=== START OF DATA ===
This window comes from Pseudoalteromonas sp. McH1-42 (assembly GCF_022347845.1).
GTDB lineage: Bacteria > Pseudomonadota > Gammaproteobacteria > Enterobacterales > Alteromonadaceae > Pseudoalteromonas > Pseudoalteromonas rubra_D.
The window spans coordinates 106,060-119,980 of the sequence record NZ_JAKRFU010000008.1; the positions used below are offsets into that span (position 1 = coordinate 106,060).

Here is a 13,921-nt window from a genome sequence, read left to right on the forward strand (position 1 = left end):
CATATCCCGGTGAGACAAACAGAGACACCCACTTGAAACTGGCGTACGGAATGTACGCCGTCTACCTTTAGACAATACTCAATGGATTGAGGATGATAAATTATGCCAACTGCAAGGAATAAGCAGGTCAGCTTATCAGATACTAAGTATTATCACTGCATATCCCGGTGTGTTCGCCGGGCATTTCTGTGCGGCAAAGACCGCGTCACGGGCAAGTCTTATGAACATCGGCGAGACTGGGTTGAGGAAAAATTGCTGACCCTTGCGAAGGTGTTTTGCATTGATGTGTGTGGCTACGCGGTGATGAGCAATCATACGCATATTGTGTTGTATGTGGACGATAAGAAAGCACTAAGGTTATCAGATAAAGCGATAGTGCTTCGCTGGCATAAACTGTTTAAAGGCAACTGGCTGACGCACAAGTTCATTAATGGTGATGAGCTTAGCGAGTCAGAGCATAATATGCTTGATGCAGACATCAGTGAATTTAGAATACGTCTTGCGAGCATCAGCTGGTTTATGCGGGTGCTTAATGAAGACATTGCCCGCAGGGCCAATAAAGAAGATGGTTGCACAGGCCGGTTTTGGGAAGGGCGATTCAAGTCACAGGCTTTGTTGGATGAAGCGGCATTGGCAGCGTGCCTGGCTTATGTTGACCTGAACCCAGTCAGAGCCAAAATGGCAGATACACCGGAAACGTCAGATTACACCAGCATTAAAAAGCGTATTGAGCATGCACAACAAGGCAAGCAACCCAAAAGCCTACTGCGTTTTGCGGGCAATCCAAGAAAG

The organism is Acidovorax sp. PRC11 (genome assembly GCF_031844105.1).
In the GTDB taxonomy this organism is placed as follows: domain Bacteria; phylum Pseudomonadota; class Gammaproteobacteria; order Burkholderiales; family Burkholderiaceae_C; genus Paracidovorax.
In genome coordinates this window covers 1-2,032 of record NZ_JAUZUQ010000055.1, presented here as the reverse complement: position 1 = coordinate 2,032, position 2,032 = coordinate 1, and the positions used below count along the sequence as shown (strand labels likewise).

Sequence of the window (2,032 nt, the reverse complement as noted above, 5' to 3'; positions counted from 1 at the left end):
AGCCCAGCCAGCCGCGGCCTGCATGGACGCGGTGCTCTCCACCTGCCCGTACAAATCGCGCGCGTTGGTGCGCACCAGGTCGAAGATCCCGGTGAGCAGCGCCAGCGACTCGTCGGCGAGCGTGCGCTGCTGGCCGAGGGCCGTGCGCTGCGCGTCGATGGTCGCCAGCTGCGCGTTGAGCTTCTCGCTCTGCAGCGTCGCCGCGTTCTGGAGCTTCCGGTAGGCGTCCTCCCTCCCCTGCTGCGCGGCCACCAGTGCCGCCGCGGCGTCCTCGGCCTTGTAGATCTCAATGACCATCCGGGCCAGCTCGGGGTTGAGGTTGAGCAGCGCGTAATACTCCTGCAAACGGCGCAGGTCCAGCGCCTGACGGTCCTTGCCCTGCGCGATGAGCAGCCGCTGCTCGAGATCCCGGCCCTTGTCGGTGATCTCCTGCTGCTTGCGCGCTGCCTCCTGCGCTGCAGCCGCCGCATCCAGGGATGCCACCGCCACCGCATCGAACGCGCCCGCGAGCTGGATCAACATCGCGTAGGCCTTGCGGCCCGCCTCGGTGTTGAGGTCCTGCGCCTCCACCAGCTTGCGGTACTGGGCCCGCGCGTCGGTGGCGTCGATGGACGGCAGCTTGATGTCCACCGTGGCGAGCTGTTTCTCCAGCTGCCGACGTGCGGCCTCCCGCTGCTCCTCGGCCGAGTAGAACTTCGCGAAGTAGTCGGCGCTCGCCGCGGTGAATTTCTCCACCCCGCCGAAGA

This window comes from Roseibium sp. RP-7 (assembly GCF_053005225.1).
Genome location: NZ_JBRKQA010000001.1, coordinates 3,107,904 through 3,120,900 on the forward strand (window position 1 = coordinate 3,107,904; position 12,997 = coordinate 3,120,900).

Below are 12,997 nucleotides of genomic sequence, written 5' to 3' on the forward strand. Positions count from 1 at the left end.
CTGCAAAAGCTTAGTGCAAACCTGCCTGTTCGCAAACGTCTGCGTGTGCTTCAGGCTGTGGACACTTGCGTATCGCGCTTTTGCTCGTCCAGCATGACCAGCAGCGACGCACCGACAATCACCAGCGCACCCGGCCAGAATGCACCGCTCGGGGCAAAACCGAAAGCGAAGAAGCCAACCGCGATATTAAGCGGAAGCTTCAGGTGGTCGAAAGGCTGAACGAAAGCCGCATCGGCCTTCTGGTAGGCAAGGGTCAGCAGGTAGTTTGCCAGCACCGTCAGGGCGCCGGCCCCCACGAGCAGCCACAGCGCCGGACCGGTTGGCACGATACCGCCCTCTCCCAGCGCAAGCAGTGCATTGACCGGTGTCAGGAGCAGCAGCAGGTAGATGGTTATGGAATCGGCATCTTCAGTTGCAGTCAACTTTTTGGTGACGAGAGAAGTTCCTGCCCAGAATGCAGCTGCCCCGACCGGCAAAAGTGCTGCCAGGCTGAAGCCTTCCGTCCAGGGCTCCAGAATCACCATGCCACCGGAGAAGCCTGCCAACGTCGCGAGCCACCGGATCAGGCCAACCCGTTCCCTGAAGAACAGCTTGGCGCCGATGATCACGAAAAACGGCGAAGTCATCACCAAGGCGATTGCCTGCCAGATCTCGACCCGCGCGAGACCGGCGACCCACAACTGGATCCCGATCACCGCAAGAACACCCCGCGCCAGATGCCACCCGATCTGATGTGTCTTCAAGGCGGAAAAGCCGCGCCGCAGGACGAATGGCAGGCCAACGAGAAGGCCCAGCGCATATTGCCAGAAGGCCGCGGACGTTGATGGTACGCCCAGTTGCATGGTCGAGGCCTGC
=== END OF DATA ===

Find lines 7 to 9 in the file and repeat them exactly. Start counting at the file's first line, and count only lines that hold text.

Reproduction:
In the GTDB taxonomy this organism is placed as follows: domain Bacteria; phylum Pseudomonadota; class Gammaproteobacteria; order Burkholderiales; family Burkholderiaceae_C; genus Paracidovorax.
In genome coordinates this window covers 1-2,032 of record NZ_JAUZUQ010000055.1, presented here as the reverse complement: position 1 = coordinate 2,032, position 2,032 = coordinate 1, and the positions used below count along the sequence as shown (strand labels likewise).

Sequence of the window (2,032 nt, the reverse complement as noted above, 5' to 3'; positions counted from 1 at the left end):